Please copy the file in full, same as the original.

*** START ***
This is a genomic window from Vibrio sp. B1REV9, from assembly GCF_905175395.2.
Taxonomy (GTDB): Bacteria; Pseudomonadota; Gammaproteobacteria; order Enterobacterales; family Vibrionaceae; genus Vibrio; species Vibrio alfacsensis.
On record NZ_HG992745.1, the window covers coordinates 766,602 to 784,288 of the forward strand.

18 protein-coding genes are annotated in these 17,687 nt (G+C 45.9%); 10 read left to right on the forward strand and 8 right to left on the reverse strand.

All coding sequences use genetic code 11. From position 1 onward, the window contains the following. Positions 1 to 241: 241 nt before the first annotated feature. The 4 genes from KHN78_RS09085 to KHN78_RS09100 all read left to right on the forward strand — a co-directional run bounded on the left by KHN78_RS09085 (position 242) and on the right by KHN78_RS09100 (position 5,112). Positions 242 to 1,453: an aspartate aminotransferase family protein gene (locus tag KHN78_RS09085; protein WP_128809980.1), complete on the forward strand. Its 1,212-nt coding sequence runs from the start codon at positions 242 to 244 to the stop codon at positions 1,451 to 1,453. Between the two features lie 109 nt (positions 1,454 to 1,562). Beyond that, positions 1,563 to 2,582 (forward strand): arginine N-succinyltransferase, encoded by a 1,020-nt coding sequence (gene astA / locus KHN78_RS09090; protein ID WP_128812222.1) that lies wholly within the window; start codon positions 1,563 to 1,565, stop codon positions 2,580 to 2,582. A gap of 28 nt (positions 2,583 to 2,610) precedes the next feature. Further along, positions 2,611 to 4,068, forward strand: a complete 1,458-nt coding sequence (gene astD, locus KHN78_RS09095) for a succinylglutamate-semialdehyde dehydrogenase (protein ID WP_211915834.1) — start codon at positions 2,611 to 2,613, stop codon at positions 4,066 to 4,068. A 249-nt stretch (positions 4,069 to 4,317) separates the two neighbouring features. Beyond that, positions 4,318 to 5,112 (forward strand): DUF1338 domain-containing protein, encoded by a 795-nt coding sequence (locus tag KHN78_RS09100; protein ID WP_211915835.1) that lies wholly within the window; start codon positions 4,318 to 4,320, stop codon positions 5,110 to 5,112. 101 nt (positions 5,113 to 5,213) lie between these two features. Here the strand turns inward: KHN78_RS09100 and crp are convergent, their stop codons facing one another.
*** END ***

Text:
This is a genomic window from Vibrio sp. B1REV9, from assembly GCF_905175395.2.
Taxonomy (GTDB): Bacteria; Pseudomonadota; Gammaproteobacteria; order Enterobacterales; family Vibrionaceae; genus Vibrio; species Vibrio alfacsensis.
On record NZ_HG992745.1, the window covers coordinates 766,602 to 784,288 of the forward strand.

18 protein-coding genes are annotated in these 17,687 nt (G+C 45.9%); 10 read left to right on the forward strand and 8 right to left on the reverse strand.

All coding sequences use genetic code 11. From position 1 onward, the window contains the following. Positions 1 to 241: 241 nt before the first annotated feature. The 4 genes from KHN78_RS09085 to KHN78_RS09100 all read left to right on the forward strand — a co-directional run bounded on the left by KHN78_RS09085 (position 242) and on the right by KHN78_RS09100 (position 5,112). Positions 242 to 1,453: an aspartate aminotransferase family protein gene (locus tag KHN78_RS09085; protein WP_128809980.1), complete on the forward strand. Its 1,212-nt coding sequence runs from the start codon at positions 242 to 244 to the stop codon at positions 1,451 to 1,453. Between the two features lie 109 nt (positions 1,454 to 1,562). Beyond that, positions 1,563 to 2,582 (forward strand): arginine N-succinyltransferase, encoded by a 1,020-nt coding sequence (gene astA / locus KHN78_RS09090; protein ID WP_128812222.1) that lies wholly within the window; start codon positions 1,563 to 1,565, stop codon positions 2,580 to 2,582. A gap of 28 nt (positions 2,583 to 2,610) precedes the next feature. Further along, positions 2,611 to 4,068, forward strand: a complete 1,458-nt coding sequence (gene astD, locus KHN78_RS09095) for a succinylglutamate-semialdehyde dehydrogenase (protein ID WP_211915834.1) — start codon at positions 2,611 to 2,613, stop codon at positions 4,066 to 4,068. A 249-nt stretch (positions 4,069 to 4,317) separates the two neighbouring features. Beyond that, positions 4,318 to 5,112 (forward strand): DUF1338 domain-containing protein, encoded by a 795-nt coding sequence (locus tag KHN78_RS09100; protein ID WP_211915835.1) that lies wholly within the window; start codon positions 4,318 to 4,320, stop codon positions 5,110 to 5,112. 101 nt (positions 5,113 to 5,213) lie between these two features. Here the strand turns inward: KHN78_RS09100 and crp are convergent, their stop codons facing one another.